Ataxia is unspecified motor clumsiness. This chapter overviews types of ataxia and focuses on cerebellar ataxia as a major type of ataxia. Pathophysiologically, cerebellar ataxia represents failure to maintain normal anti-inertia mechanisms that ensure smoothness, evenness, and accuracy of movements. The cerebellum and cerebellar pathways are affected in a variety of acute and chronic conditions that can cause ataxia. One should always remember that chronic or subacute cerebellar ataxia may result from tumors, normal pressure hydrocephalus, and paraneoplastic cerebellar degeneration. Chronic progressive ataxia is a key feature of idiopathic degenerative ataxic syndromes, both hereditary and sporadic. The diagnosis of patients with ataxic disorders is based, first of all, on neuroimaging and neurophysiological examinations, which provide important information about structural and functional characteristics of the central and the peripheral nervous system. Management and prognosis of ataxic syndromes rely on the primary cause of ataxia.
Autoimmune gastritis is the silent pathological lesion that may eventually become clinically manifest as pernicious anaemia after a latency of 20–30 or more years. Autoimmune or type A gastritis is restricted to the parietal cell-containing corpus of the stomach. Circulating autoantibody to gastric parietal cell H/K ATPase, the enzyme responsible for acidification of gastric juice, is a diagnostic marker for autoimmune gastritis. As parietal cell, autoantibody may also be found in relatives of patients with pernicious anaemia and with other autoimmune endocrinopathies such as autoimmune thyroiditis and type 1 diabetes mellitus, it is not diagnostic for pernicious anaemia. The advent of pernicious anaemia is accompanied by the development of autoantibody to intrinsic factor, itself a secretory product of gastric parietal cells. Intrinsic factor autoantibody, present in serum and gastric juice, can block intrinsic factor from binding to bind vitamin B12 and hinder absorption of the vitamin by cubulin receptors in the ileum. With the vanishing Schilling's test, increasing reliance is placed on autoantibody to intrinsic factor for the diagnosis of pernicious anaemia. However the sensitivity and specificity of commercial enzyme-linked immunosorbent assay (ELISAs) for diagnosis of the anaemia remains unknown. Both autoantibodies can antedate development of pernicious anaemia, but their predictive value is diminished because not all patients with either one or both of these antibodies will necessarily go on to develop anaemia.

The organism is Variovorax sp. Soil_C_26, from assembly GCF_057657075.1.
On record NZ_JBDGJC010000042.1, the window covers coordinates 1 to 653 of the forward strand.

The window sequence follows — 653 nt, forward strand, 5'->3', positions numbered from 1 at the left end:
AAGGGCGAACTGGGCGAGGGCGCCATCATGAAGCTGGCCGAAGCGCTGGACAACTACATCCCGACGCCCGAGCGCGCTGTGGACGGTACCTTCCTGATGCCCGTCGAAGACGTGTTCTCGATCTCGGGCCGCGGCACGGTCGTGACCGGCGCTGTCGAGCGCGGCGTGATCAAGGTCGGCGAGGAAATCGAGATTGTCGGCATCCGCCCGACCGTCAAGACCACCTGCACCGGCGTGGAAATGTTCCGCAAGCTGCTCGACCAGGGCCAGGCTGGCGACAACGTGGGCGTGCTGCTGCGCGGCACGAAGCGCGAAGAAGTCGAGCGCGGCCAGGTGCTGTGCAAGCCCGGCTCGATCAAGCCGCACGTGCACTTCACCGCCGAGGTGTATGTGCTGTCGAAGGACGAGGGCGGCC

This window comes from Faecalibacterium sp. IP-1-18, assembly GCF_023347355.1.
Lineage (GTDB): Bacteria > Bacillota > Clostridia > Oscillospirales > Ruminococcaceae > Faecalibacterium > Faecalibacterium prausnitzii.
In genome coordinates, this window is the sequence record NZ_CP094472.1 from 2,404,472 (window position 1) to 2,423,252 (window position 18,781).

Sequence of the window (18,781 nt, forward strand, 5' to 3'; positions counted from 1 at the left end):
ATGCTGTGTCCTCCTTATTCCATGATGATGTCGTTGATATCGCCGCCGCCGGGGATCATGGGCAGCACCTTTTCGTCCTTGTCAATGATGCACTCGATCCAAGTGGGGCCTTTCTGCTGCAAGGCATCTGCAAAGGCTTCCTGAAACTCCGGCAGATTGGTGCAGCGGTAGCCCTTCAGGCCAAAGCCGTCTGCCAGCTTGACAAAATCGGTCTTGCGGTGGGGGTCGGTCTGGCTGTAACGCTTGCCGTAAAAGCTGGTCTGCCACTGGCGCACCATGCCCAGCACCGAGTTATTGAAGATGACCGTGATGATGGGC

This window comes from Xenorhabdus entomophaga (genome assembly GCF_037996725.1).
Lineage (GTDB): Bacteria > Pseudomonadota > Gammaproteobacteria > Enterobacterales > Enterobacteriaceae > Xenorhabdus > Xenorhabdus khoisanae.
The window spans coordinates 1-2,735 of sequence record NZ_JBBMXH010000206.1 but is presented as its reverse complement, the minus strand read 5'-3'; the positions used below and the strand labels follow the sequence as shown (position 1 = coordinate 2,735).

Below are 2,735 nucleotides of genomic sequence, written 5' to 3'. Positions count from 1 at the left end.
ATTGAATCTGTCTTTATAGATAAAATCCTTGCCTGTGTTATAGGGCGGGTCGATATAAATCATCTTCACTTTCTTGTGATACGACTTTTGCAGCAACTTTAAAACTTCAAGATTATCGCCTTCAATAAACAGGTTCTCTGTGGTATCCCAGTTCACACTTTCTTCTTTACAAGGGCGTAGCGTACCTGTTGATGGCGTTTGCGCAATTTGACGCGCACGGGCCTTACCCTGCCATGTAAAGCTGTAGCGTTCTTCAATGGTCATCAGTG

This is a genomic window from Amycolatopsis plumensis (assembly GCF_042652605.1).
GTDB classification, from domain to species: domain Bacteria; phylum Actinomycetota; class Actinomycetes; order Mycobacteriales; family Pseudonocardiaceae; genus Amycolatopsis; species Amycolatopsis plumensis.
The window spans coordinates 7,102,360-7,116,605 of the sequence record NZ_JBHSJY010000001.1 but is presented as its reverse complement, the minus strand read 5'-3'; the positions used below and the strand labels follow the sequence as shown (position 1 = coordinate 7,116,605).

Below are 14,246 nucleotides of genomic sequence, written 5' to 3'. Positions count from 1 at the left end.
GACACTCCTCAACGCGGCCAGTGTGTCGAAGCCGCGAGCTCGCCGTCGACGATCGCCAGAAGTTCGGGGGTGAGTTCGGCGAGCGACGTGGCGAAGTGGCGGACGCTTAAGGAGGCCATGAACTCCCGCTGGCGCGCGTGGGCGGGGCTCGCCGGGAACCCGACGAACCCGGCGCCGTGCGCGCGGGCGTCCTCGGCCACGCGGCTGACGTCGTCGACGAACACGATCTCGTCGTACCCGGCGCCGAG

There are a large number of causes of megaloblastic anaemia. The most frequent are disorders resulting in vitamin B(12) or folate deficiency. The diagnostic process often consists first of establishing the presence of B(12) or folate deficiency and then of determining the cause of deficiency. The blood count, blood film, serum B(12) assay, and red cell and serum folate assays are the primary investigations. Other useful investigations include serum/plasma methylmalonic acid (MMA), plasma total homocysteine (tHCYS) and serum holo-transcobalamin II assays. All currently used tests have limitations regarding specificity or sensitivity or both and the metabolite assays are not widely available. An understanding of these limitations is essential in formulating any diagnostic strategy. The wide use of serum B(12) and metabolite assays has resulted in the increasingly early diagnosis of B(12) deficiency, often in patients without B(12)-related symptoms (subclinical deficiency). Food cobalamin malabsorption is the most frequent cause of a low serum B(12). At least 25% of low serum B(12) levels are not associated with elevated metabolite levels and may not indicate B(12) deficiency. Some of these are caused by partial deficiency of transcobalamine I.